As Tina Fey put it: “Ah, the imposter syndrome!? The beauty of the imposter syndrome is you vacillate between extreme egomania, and a complete feeling of: ‘I’m a fraud! Oh god, they’re on to me! I’m a fraud!’ So you just try to ride the egomania when it comes and enjoy it, and then slide through the idea of fraud. Seriously, I’ve just realised that almost everyone is a fraud, so I try not to feel too bad about it.”
Realise that when you hold yourself back, you’re depriving the world of the things that are uniquely you
The reality is that pretty much everyone has doubts.
The best gift that you can give the world is to move forward regardless of any doubts—because doing this gives everyone else permission to strive and move forward as well.
In the words of Marianne Williamson:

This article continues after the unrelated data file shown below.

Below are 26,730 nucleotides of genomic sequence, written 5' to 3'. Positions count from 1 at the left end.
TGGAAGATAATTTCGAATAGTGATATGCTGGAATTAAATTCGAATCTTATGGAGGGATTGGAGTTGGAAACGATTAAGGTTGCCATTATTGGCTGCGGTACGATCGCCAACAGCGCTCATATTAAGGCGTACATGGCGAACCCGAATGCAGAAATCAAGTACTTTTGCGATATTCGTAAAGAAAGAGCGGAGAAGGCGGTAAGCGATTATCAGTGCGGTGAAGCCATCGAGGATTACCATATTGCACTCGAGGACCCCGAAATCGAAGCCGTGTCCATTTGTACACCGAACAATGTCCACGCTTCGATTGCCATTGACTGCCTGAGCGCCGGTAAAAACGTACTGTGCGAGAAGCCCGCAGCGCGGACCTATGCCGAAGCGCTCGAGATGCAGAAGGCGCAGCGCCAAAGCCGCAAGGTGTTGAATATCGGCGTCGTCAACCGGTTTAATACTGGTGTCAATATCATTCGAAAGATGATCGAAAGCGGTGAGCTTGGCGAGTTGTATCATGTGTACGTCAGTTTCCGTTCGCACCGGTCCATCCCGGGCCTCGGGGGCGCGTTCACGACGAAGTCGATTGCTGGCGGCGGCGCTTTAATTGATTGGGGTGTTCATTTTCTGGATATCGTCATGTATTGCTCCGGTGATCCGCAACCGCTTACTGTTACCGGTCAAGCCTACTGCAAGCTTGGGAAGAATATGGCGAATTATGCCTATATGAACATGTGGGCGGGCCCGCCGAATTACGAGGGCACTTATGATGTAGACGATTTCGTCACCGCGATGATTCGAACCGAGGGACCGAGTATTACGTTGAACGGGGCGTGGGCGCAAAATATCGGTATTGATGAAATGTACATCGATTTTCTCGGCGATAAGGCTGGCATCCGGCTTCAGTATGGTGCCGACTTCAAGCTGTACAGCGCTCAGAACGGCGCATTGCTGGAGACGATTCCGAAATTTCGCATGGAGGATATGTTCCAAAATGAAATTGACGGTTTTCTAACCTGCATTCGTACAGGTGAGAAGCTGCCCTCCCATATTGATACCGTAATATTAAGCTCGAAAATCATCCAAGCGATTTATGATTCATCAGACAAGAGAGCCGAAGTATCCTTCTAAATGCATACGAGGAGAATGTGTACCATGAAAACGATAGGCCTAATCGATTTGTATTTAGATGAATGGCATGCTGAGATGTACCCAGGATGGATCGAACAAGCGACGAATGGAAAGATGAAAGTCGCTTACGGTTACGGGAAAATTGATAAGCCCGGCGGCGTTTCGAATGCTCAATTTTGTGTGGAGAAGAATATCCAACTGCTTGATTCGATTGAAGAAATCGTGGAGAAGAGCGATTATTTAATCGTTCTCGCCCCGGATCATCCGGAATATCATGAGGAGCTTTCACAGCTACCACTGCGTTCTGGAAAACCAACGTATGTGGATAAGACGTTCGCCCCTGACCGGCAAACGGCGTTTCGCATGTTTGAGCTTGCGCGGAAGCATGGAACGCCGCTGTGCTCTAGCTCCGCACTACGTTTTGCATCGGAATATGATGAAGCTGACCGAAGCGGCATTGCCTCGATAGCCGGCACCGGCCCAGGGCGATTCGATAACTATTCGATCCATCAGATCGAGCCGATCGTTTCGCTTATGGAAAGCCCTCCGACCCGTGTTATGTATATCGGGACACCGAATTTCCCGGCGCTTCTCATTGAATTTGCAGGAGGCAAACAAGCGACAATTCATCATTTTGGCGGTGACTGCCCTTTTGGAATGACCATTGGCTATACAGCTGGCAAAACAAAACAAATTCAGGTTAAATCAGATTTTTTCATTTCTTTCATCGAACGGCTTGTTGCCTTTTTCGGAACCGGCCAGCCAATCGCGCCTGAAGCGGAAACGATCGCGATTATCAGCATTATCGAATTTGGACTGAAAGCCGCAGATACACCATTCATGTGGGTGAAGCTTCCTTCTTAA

“Our deepest fear is not that we are inadequate. Our deepest fear is that we are powerful beyond measure. It is our light, not our darkness that most frightens us. We ask ourselves, ‘Who am I to be brilliant, gorgeous, talented, fabulous?’ Actually, who are you not to be? You are a child of God. Your playing small does not serve the world. There is nothing enlightened about shrinking so that other people won’t feel insecure around you. We are all meant to shine, as children do. We were born to make manifest the glory of God that is within us. It’s not just in some of us; it’s in everyone. And as we let our own light shine, we unconsciously give other people permission to do the same. As we are liberated from our own fear, our presence automatically liberates others.”
Btw, every time I write something for my newsletter or blog I feel like an imposter.